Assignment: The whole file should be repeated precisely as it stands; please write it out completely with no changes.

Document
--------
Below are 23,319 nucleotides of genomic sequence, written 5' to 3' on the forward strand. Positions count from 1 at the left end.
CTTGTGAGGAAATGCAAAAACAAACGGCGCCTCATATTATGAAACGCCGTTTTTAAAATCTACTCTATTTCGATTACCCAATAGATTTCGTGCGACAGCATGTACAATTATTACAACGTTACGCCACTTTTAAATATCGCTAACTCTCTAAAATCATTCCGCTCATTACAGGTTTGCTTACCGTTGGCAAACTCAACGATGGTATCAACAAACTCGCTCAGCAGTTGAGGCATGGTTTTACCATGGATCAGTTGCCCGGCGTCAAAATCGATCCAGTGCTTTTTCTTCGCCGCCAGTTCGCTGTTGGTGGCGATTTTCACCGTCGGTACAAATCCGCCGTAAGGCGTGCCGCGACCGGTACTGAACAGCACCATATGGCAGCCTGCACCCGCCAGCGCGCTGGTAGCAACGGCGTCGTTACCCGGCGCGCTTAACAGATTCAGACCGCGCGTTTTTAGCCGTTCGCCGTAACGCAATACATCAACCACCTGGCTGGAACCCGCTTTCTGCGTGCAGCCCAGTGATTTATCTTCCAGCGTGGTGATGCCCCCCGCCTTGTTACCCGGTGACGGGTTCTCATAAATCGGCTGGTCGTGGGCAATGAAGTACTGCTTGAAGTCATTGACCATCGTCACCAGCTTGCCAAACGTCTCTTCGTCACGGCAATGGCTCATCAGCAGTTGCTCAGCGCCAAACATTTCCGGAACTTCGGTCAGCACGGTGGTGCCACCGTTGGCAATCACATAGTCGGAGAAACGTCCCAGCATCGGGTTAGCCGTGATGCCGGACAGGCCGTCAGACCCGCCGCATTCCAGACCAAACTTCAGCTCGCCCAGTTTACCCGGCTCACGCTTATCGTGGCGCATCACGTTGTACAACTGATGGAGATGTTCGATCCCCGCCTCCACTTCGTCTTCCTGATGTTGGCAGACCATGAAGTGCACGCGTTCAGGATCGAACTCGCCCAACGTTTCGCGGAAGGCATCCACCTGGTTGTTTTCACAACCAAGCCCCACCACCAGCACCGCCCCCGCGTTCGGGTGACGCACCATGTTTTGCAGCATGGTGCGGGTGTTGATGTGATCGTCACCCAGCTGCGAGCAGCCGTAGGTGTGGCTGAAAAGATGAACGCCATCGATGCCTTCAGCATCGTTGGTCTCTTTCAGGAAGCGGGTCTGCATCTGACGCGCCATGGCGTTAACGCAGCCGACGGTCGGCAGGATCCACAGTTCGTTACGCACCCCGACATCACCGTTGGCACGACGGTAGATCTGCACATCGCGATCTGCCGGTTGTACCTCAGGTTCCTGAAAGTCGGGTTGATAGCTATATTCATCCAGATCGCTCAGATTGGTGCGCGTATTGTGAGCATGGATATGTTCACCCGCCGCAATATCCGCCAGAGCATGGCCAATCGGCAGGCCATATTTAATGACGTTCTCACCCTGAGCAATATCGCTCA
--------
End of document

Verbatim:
Below are 23,319 nucleotides of genomic sequence, written 5' to 3' on the forward strand. Positions count from 1 at the left end.
CTTGTGAGGAAATGCAAAAACAAACGGCGCCTCATATTATGAAACGCCGTTTTTAAAATCTACTCTATTTCGATTACCCAATAGATTTCGTGCGACAGCATGTACAATTATTACAACGTTACGCCACTTTTAAATATCGCTAACTCTCTAAAATCATTCCGCTCATTACAGGTTTGCTTACCGTTGGCAAACTCAACGATGGTATCAACAAACTCGCTCAGCAGTTGAGGCATGGTTTTACCATGGATCAGTTGCCCGGCGTCAAAATCGATCCAGTGCTTTTTCTTCGCCGCCAGTTCGCTGTTGGTGGCGATTTTCACCGTCGGTACAAATCCGCCGTAAGGCGTGCCGCGACCGGTACTGAACAGCACCATATGGCAGCCTGCACCCGCCAGCGCGCTGGTAGCAACGGCGTCGTTACCCGGCGCGCTTAACAGATTCAGACCGCGCGTTTTTAGCCGTTCGCCGTAACGCAATACATCAACCACCTGGCTGGAACCCGCTTTCTGCGTGCAGCCCAGTGATTTATCTTCCAGCGTGGTGATGCCCCCCGCCTTGTTACCCGGTGACGGGTTCTCATAAATCGGCTGGTCGTGGGCAATGAAGTACTGCTTGAAGTCATTGACCATCGTCACCAGCTTGCCAAACGTCTCTTCGTCACGGCAATGGCTCATCAGCAGTTGCTCAGCGCCAAACATTTCCGGAACTTCGGTCAGCACGGTGGTGCCACCGTTGGCAATCACATAGTCGGAGAAACGTCCCAGCATCGGGTTAGCCGTGATGCCGGACAGGCCGTCAGACCCGCCGCATTCCAGACCAAACTTCAGCTCGCCCAGTTTACCCGGCTCACGCTTATCGTGGCGCATCACGTTGTACAACTGATGGAGATGTTCGATCCCCGCCTCCACTTCGTCTTCCTGATGTTGGCAGACCATGAAGTGCACGCGTTCAGGATCGAACTCGCCCAACGTTTCGCGGAAGGCATCCACCTGGTTGTTTTCACAACCAAGCCCCACCACCAGCACCGCCCCCGCGTTCGGGTGACGCACCATGTTTTGCAGCATGGTGCGGGTGTTGATGTGATCGTCACCCAGCTGCGAGCAGCCGTAGGTGTGGCTGAAAAGATGAACGCCATCGATGCCTTCAGCATCGTTGGTCTCTTTCAGGAAGCGGGTCTGCATCTGACGCGCCATGGCGTTAACGCAGCCGACGGTCGGCAGGATCCACAGTTCGTTACGCACCCCGACATCACCGTTGGCACGACGGTAGATCTGCACATCGCGATCTGCCGGTTGTACCTCAGGTTCCTGAAAGTCGGGTTGATAGCTATATTCATCCAGATCGCTCAGATTGGTGCGCGTATTGTGAGCATGGATATGTTCACCCGCCGCAATATCCGCCAGAGCATGGCCAATCGGCAGGCCATATTTAATGACGTTCTCACCCTGAGCAATATCGCTCA